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It is not an easy task to gauge the progress of a nation based on its well-being, but there are techniques that are nevertheless used. Economists frequently make use of the model of gross-national product (GNP) or gross domestic product (GDP). GDP and GDP per head are widely used as abstract indicators of the discrepancies in the standard of living between countries. GDP is an indicator of market traded production or economic activity. The level of production determines the quantity of goods and services a country can afford to consume, which is one of the most important factors influencing living standards.
In recent years the use of GDP has been criticized, and does have many flaws in that it does not account for many things which greatly influence the standard of living in society like unpaid domestic labour in raising children and other household services. GDP can be calculated in a number of ways: Alternatively GDP can be measured as the sum of all factor incomes in the economy. GDP may also be measured as the total value added by each firm and govt. department in the economy. GDP can be measured at basic prices or at market prices.
GDP does have its advantages in that it is universally used, and therefore makes it easy to compare the GDP of different countries quite easily using numerical values. Despite some of the advantages, there are also disadvantages. One discrepancy which occurs in the use of GDP is in the conversion of local currency into the $ equivalent using the official exchange rate may misrepresent the actual purchasing power in the local economy because of complex forces in foreign exchange markets. A more accurate method of conversion lies in the use of purchasing power parities (PPPs).
PPPs measure how many units of one country’s currency are needed to buy exactly the same basket of goods with a given amount of another country’s currency. One of the most important factors that is not acknowledged when calculating well-being, is the affects of pollution and natural resource depletion. The land is the most basic foundation for virtually every good produced and needless to say, once all of its raw materials have depleted, the consequences will resound globally and impact the sustainability of growth.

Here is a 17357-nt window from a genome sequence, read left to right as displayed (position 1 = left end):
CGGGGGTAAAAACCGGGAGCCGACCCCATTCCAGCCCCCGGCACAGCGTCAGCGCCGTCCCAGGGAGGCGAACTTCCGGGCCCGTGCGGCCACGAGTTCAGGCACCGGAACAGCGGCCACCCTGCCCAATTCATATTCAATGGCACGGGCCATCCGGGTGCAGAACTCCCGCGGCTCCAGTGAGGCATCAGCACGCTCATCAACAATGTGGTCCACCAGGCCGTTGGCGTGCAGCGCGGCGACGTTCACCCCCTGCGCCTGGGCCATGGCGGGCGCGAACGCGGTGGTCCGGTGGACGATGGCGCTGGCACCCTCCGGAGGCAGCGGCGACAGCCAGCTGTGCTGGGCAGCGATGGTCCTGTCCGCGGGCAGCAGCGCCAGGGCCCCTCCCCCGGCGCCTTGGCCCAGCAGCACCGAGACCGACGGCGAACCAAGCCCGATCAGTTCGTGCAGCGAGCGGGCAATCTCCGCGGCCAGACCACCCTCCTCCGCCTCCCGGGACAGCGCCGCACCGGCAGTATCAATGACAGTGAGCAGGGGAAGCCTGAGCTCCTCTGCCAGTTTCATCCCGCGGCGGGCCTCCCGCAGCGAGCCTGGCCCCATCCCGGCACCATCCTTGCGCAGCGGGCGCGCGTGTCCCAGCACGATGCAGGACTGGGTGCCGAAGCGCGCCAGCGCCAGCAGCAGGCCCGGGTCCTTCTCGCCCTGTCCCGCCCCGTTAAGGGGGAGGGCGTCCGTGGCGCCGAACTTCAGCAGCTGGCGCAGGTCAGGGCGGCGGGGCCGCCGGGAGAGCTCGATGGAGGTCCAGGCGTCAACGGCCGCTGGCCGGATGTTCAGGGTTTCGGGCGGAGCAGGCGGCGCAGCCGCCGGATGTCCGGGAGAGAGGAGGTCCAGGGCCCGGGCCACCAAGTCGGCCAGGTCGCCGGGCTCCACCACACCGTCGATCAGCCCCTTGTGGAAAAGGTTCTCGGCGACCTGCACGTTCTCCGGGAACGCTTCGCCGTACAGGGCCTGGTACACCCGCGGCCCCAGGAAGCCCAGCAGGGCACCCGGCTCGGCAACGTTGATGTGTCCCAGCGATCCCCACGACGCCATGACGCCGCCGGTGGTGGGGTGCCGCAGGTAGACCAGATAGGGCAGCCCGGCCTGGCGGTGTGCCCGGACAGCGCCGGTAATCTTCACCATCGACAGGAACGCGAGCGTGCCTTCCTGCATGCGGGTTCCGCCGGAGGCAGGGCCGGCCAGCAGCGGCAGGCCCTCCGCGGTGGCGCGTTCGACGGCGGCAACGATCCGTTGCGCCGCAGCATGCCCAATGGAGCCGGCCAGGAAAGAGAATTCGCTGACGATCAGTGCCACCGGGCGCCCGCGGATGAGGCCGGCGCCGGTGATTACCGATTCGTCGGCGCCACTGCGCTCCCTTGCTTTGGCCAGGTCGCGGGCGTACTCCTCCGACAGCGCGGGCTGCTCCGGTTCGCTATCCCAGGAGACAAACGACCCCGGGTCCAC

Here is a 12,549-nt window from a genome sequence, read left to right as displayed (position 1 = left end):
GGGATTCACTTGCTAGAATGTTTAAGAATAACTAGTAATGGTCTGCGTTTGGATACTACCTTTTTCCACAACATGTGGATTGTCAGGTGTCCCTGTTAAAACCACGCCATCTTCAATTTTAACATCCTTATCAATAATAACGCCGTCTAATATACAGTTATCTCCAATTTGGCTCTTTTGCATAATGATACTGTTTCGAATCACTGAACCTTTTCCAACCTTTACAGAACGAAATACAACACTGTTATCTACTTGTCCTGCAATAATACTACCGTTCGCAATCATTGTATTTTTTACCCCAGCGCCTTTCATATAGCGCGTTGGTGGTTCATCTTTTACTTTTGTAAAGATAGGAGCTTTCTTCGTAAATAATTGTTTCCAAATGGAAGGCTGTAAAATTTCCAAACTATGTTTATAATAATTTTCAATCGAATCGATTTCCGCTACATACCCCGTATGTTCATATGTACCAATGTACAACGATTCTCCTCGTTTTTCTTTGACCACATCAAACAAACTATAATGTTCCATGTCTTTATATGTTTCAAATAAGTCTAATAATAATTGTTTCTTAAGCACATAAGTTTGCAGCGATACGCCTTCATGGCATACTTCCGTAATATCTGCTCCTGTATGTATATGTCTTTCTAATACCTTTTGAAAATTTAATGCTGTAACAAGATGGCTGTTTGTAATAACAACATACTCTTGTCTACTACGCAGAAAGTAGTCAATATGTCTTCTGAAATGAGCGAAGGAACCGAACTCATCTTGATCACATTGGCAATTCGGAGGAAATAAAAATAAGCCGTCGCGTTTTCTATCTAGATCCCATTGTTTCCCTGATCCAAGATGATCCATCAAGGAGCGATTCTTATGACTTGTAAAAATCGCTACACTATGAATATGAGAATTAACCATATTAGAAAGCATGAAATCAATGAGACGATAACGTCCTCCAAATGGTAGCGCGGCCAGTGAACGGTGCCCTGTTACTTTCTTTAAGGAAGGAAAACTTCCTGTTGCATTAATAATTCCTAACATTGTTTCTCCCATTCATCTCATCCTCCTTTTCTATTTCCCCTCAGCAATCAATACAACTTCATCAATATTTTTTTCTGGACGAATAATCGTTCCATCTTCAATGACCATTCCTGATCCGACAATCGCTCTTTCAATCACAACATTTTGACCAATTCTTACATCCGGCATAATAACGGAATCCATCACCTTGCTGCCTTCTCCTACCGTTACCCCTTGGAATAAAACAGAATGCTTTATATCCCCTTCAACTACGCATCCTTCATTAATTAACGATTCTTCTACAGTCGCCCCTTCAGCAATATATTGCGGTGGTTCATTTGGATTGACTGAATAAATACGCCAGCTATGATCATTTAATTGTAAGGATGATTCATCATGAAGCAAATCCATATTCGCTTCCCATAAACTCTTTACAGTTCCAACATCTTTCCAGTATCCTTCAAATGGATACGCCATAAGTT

A host of other factors, such as hours worked, travel times, public safety, and the quality of public also directly impact living standards. Damage to our environment adversely affects each aspect of well-being: health, happiness and prosperity. We cannot hope to be healthy without clean air and water, nor can we hope to be prosperous without the materials needed to make goods. Unfortunately, GDP actually considers the activities which create pollution as gains to well-being. GDP per capita only includes the monetary value of recorded market transactions involving goods and services.
These neglected factors need to be recognized when measuring well-being. Such simple tasks as gardening or enjoying a picnic in the park surely add to well-being, as do the jobs of child-rearing and elder care. In less developed economies there is often a greater proportion of non-market economic activity this fact may lead GNP figures to underestimate the true livings of that country. The activities that make a community safe and welcoming often do not involve a monetary transaction, and are therefore also are not reflected in GDP.
Another example of a factor of well-being that is not currently recorded is the significance of war and violence. Some of the most prosperous times in history have occurred during war and destruction, when innocent men and women were killed daily and the earth was scarred by explosions. The equipment, ammunition, artillery and transport needed to fight a war are all incredibly costly, thus showing a large increase in GDP. How can a society believe this increase to mean a good state of well-being when war, the ultimate cause of widespread misery and destruction, is to thank for the economic gain?
As these examples have illustrated, the present technique of measuring well-being by watching gains and losses in GDP, leaves society with a very deluded view of its true state. The black market also provides a large discrepancy in the values of GDP. The graph below shows that a huge proportion of the ‘official’ economy is unreported. This has the effect of underestimating GDP. There is a great difference in the amount of underground markets across different countries, and this in turn makes it more difficult to compare the calculated GDP’s and the relative standards of living across different countries.